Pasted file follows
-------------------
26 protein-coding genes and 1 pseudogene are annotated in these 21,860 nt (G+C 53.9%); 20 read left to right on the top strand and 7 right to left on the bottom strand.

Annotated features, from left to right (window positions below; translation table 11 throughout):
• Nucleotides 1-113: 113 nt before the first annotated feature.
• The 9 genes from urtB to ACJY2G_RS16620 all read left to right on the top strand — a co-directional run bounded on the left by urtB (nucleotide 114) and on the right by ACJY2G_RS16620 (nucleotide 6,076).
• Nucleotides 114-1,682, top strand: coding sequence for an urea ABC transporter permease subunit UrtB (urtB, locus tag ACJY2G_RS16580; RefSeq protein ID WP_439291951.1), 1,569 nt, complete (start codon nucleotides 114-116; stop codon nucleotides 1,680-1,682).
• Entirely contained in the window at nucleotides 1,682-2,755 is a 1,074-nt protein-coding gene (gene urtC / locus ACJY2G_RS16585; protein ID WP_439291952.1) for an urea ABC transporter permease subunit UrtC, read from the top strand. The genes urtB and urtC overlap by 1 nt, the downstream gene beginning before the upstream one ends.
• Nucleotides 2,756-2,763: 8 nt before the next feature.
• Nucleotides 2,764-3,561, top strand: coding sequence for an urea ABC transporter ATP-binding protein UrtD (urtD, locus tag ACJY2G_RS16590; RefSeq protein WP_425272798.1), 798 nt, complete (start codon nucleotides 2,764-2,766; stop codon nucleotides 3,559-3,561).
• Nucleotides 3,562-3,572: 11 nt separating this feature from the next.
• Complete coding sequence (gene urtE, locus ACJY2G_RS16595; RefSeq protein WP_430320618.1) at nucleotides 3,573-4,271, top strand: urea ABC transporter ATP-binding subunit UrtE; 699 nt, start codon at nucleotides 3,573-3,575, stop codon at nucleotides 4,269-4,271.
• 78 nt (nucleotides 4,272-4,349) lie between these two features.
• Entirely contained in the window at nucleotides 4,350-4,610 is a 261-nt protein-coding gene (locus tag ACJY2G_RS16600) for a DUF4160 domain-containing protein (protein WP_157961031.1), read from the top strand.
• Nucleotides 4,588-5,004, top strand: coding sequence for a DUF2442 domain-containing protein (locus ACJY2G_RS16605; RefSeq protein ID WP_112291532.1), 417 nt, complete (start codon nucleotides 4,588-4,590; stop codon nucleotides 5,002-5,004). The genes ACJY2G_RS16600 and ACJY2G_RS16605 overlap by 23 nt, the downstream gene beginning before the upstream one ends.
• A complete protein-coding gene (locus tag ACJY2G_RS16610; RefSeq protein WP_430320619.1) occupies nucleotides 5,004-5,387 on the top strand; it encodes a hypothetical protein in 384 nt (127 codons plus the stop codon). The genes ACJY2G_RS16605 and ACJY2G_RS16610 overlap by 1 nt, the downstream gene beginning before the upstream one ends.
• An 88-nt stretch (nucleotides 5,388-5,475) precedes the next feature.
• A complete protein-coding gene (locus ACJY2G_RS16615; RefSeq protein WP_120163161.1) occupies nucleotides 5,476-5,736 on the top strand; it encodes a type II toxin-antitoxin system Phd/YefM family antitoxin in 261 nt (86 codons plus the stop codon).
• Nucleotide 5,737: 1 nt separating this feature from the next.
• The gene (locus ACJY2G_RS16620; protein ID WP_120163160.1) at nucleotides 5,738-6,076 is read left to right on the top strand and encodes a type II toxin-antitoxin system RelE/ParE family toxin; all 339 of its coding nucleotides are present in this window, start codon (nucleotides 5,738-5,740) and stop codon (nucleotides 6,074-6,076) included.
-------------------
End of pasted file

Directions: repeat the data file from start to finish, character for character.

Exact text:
26 protein-coding genes and 1 pseudogene are annotated in these 21,860 nt (G+C 53.9%); 20 read left to right on the top strand and 7 right to left on the bottom strand.

Annotated features, from left to right (window positions below; translation table 11 throughout):
• Nucleotides 1-113: 113 nt before the first annotated feature.
• The 9 genes from urtB to ACJY2G_RS16620 all read left to right on the top strand — a co-directional run bounded on the left by urtB (nucleotide 114) and on the right by ACJY2G_RS16620 (nucleotide 6,076).
• Nucleotides 114-1,682, top strand: coding sequence for an urea ABC transporter permease subunit UrtB (urtB, locus tag ACJY2G_RS16580; RefSeq protein ID WP_439291951.1), 1,569 nt, complete (start codon nucleotides 114-116; stop codon nucleotides 1,680-1,682).
• Entirely contained in the window at nucleotides 1,682-2,755 is a 1,074-nt protein-coding gene (gene urtC / locus ACJY2G_RS16585; protein ID WP_439291952.1) for an urea ABC transporter permease subunit UrtC, read from the top strand. The genes urtB and urtC overlap by 1 nt, the downstream gene beginning before the upstream one ends.
• Nucleotides 2,756-2,763: 8 nt before the next feature.
• Nucleotides 2,764-3,561, top strand: coding sequence for an urea ABC transporter ATP-binding protein UrtD (urtD, locus tag ACJY2G_RS16590; RefSeq protein WP_425272798.1), 798 nt, complete (start codon nucleotides 2,764-2,766; stop codon nucleotides 3,559-3,561).
• Nucleotides 3,562-3,572: 11 nt separating this feature from the next.
• Complete coding sequence (gene urtE, locus ACJY2G_RS16595; RefSeq protein WP_430320618.1) at nucleotides 3,573-4,271, top strand: urea ABC transporter ATP-binding subunit UrtE; 699 nt, start codon at nucleotides 3,573-3,575, stop codon at nucleotides 4,269-4,271.
• 78 nt (nucleotides 4,272-4,349) lie between these two features.
• Entirely contained in the window at nucleotides 4,350-4,610 is a 261-nt protein-coding gene (locus tag ACJY2G_RS16600) for a DUF4160 domain-containing protein (protein WP_157961031.1), read from the top strand.
• Nucleotides 4,588-5,004, top strand: coding sequence for a DUF2442 domain-containing protein (locus ACJY2G_RS16605; RefSeq protein ID WP_112291532.1), 417 nt, complete (start codon nucleotides 4,588-4,590; stop codon nucleotides 5,002-5,004). The genes ACJY2G_RS16600 and ACJY2G_RS16605 overlap by 23 nt, the downstream gene beginning before the upstream one ends.
• A complete protein-coding gene (locus tag ACJY2G_RS16610; RefSeq protein WP_430320619.1) occupies nucleotides 5,004-5,387 on the top strand; it encodes a hypothetical protein in 384 nt (127 codons plus the stop codon). The genes ACJY2G_RS16605 and ACJY2G_RS16610 overlap by 1 nt, the downstream gene beginning before the upstream one ends.
• An 88-nt stretch (nucleotides 5,388-5,475) precedes the next feature.
• A complete protein-coding gene (locus ACJY2G_RS16615; RefSeq protein WP_120163161.1) occupies nucleotides 5,476-5,736 on the top strand; it encodes a type II toxin-antitoxin system Phd/YefM family antitoxin in 261 nt (86 codons plus the stop codon).
• Nucleotide 5,737: 1 nt separating this feature from the next.
• The gene (locus ACJY2G_RS16620; protein ID WP_120163160.1) at nucleotides 5,738-6,076 is read left to right on the top strand and encodes a type II toxin-antitoxin system RelE/ParE family toxin; all 339 of its coding nucleotides are present in this window, start codon (nucleotides 5,738-5,740) and stop codon (nucleotides 6,074-6,076) included.